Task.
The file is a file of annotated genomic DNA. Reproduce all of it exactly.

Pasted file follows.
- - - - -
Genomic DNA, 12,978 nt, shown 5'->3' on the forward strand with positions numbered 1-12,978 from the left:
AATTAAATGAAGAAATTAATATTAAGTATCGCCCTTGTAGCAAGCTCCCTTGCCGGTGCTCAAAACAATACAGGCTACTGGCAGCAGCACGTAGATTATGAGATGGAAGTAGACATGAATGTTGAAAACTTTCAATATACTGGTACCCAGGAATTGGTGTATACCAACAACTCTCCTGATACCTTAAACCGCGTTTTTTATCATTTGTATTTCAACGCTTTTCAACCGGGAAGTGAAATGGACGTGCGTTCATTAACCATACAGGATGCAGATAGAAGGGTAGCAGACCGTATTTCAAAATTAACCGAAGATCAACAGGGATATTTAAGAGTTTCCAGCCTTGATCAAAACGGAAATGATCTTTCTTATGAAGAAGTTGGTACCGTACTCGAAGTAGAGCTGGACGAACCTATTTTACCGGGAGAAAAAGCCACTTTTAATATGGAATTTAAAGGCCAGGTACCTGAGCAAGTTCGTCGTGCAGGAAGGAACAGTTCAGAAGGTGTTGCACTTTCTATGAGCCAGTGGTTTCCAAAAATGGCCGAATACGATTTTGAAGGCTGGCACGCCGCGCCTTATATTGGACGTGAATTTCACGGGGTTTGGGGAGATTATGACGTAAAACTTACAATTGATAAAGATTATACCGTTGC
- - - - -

Genomic DNA, 12,978 nt, shown 5'->3' on the forward strand with positions numbered 1-12,978 from the left:
AATTAAATGAAGAAATTAATATTAAGTATCGCCCTTGTAGCAAGCTCCCTTGCCGGTGCTCAAAACAATACAGGCTACTGGCAGCAGCACGTAGATTATGAGATGGAAGTAGACATGAATGTTGAAAACTTTCAATATACTGGTACCCAGGAATTGGTGTATACCAACAACTCTCCTGATACCTTAAACCGCGTTTTTTATCATTTGTATTTCAACGCTTTTCAACCGGGAAGTGAAATGGACGTGCGTTCATTAACCATACAGGATGCAGATAGAAGGGTAGCAGACCGTATTTCAAAATTAACCGAAGATCAACAGGGATATTTAAGAGTTTCCAGCCTTGATCAAAACGGAAATGATCTTTCTTATGAAGAAGTTGGTACCGTACTCGAAGTAGAGCTGGACGAACCTATTTTACCGGGAGAAAAAGCCACTTTTAATATGGAATTTAAAGGCCAGGTACCTGAGCAAGTTCGTCGTGCAGGAAGGAACAGTTCAGAAGGTGTTGCACTTTCTATGAGCCAGTGGTTTCCAAAAATGGCCGAATACGATTTTGAAGGCTGGCACGCCGCGCCTTATATTGGACGTGAATTTCACGGGGTTTGGGGAGATTATGACGTAAAACTTACAATTGATAAAGATTATACCGTTGC